Vocalese pioneer Jon Hendricks has died.

Jon HendricksJON HENDRICKS, 96, died on Nov. 22 in New York City. A member of Lambert, Hendricks & Ross, he was one of the originators of vocalese which put lyrics to well-known jazz instrumentals and turned them into vocal tours de force. A gifted vocal improviser, he took pieces recorded by people like Count Basie and Horace Silver, and using their titles as points of departure, created intricate narratives and tongue-in-cheek philosophical treatises that matched both the melody lines and serpentine contours of the instrumental solos, note-for-note and inflection-for-inflection.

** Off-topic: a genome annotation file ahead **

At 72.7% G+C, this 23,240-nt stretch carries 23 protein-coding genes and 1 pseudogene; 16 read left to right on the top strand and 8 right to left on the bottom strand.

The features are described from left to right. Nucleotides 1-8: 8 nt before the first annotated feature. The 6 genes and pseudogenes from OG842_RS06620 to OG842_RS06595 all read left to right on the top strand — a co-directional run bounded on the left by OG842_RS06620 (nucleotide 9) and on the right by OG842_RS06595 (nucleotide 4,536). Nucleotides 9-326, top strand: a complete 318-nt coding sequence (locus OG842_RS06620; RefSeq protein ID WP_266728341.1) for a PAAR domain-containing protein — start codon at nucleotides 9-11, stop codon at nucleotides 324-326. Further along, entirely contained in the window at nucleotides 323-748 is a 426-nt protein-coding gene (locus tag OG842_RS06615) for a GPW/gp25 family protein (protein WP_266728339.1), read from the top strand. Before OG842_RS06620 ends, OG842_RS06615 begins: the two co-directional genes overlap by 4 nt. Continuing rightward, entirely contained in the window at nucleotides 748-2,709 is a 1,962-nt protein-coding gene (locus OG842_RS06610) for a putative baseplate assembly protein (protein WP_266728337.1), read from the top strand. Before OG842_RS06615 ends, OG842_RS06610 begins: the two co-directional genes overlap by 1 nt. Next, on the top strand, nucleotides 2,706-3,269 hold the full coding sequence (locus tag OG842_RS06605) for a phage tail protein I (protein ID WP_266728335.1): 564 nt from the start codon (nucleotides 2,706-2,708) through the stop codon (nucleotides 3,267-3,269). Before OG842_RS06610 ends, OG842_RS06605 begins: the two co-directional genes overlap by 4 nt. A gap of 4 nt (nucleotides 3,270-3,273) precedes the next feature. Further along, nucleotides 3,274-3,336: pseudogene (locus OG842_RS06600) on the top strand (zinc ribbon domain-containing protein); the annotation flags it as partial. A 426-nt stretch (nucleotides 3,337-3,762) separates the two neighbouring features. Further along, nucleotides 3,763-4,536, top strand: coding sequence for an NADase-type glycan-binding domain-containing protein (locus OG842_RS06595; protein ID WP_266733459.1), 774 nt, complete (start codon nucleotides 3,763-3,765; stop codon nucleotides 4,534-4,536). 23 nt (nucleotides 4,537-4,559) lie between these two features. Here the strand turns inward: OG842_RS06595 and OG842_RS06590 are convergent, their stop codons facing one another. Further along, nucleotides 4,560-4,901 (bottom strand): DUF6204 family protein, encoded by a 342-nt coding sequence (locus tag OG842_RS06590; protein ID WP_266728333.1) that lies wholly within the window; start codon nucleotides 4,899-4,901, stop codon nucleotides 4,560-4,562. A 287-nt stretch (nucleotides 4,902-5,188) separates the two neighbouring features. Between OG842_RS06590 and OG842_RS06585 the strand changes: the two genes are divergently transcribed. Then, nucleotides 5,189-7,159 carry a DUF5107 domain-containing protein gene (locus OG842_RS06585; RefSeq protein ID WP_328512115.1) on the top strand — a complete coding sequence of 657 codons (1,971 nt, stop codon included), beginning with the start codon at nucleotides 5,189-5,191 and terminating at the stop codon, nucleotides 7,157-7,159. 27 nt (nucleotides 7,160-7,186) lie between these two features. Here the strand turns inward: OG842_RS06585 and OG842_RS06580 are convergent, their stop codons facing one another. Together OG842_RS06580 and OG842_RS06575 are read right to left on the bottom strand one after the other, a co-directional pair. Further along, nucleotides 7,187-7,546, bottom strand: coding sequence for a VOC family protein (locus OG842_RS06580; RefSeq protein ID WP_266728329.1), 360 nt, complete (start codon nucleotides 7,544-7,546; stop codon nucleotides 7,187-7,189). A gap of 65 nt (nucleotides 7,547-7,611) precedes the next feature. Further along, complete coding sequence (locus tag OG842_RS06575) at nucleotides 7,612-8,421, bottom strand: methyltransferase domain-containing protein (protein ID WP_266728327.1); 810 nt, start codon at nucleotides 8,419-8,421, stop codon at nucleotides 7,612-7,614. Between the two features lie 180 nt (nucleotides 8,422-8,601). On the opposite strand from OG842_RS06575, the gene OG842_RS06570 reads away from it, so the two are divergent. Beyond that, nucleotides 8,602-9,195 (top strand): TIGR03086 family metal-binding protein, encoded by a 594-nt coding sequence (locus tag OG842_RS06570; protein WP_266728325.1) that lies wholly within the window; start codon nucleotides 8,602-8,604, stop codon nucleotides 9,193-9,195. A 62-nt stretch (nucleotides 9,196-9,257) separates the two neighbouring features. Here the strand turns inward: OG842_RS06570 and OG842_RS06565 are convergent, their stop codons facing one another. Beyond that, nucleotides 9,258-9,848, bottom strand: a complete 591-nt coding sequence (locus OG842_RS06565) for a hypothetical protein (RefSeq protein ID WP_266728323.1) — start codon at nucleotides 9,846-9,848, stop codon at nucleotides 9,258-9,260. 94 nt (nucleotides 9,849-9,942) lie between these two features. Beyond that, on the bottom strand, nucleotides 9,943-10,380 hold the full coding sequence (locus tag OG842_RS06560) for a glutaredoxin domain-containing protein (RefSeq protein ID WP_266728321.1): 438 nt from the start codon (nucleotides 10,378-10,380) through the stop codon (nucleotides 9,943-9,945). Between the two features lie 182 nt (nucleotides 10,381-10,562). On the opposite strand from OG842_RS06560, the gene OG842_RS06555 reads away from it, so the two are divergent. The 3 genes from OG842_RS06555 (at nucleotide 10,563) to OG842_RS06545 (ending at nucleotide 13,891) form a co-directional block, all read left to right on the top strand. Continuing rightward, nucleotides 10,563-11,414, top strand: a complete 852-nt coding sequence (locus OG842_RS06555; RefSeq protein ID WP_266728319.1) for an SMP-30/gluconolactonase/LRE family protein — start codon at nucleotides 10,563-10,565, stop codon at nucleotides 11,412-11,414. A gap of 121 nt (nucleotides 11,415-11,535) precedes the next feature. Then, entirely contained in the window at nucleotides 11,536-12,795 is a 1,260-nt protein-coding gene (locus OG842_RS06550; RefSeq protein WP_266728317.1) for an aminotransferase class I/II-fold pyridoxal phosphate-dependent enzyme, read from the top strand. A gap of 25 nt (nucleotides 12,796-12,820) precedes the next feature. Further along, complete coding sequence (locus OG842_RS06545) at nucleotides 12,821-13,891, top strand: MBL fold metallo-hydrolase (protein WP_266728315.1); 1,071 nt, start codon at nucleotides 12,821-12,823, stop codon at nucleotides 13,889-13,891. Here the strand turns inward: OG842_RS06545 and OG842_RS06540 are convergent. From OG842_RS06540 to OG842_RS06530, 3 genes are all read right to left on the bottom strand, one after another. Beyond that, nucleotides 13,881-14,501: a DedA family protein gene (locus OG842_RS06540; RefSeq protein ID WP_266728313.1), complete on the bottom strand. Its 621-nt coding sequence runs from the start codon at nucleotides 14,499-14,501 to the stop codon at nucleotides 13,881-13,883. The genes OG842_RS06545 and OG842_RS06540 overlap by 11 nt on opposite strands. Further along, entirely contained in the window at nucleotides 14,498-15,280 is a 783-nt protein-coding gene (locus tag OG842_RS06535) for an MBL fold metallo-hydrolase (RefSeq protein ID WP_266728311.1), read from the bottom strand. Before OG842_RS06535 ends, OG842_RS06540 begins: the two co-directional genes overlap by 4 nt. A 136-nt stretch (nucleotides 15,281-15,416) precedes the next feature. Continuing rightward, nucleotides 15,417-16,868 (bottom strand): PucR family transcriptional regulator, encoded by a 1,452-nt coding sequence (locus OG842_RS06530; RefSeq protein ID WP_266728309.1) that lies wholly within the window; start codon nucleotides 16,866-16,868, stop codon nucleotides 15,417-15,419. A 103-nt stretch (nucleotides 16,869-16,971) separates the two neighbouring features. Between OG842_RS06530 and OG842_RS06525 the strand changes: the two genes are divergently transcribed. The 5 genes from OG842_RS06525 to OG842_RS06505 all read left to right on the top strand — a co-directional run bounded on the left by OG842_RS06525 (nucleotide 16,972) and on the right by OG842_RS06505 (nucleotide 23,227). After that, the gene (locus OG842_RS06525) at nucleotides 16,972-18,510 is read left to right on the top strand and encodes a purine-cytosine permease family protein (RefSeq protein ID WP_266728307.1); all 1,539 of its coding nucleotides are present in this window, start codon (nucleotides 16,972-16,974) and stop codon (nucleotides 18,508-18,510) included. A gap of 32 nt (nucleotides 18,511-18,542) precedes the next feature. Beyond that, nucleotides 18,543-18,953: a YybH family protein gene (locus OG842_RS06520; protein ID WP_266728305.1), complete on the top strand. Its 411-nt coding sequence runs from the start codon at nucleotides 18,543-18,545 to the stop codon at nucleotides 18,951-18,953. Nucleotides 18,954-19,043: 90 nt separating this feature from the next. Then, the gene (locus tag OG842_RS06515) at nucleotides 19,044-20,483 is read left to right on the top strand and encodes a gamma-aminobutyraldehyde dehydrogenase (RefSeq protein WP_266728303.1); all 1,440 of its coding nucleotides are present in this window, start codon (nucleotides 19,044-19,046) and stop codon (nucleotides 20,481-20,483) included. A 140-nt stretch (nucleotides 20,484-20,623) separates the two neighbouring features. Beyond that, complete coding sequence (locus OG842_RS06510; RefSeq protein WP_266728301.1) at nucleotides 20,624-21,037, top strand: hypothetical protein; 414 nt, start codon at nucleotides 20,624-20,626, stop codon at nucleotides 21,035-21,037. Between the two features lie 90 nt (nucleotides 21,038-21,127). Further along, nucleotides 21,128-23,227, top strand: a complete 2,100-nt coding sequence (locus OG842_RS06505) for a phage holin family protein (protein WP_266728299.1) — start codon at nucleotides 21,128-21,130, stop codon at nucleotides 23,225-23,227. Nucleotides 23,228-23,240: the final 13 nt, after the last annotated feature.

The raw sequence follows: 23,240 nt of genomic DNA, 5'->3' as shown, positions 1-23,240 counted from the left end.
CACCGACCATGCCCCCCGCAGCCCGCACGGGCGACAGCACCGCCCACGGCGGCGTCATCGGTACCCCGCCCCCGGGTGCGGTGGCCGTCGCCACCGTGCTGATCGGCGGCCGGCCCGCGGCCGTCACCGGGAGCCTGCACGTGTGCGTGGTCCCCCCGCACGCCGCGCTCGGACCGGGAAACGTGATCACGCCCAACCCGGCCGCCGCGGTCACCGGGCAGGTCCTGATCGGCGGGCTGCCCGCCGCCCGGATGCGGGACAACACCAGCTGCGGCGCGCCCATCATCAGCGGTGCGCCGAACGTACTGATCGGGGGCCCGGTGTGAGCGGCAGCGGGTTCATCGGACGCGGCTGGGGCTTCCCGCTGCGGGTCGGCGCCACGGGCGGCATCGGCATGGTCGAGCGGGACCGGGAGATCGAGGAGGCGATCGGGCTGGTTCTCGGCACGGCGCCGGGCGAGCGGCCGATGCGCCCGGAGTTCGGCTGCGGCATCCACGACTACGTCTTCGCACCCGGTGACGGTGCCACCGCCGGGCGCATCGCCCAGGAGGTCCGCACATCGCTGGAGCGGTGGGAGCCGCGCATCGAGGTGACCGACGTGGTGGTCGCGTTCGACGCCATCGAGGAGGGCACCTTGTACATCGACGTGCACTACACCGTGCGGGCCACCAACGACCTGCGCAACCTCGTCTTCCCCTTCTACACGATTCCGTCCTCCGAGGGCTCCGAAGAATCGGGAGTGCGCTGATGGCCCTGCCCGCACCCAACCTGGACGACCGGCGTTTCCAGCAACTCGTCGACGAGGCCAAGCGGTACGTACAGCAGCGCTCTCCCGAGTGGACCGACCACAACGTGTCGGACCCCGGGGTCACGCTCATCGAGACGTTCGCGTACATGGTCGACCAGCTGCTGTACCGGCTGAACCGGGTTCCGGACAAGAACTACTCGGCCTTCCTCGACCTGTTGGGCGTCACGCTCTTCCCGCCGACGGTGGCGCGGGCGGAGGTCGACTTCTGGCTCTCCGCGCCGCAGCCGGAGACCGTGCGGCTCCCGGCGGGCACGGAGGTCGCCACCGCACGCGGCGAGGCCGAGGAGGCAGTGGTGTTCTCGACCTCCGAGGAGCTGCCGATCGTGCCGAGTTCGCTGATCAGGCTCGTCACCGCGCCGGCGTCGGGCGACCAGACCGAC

A notable example is his take on Ben Webster’s tenor saxophone solo on Duke Ellington’s original recording of “Cotton Tail.” Jazz critic Leonard Feather called Hendricks the “Poet Laureate of Jazz,” while TIME Magazine dubbed him the “James Joyce of Jive.” He also taught at his alma mater, the University of Toledo.

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Lew Shaw started writing about music as the publicist for the famous Berkshire Music Barn in the 1960s. He joined the West Coast Rag almost thirty years ago and has been a guiding light to this paper through the two name changes since then as we became The Syncopated Times.  47 of his profiles are collected in Jazz Beat: Notes on Classic Jazz. Volume two, containing profiles from 2013-2016 will be available on Amazon soon. He taps his extensive network of connections and friends throughout the traditional jazz world to bring us his Jazz Jottings column every month.

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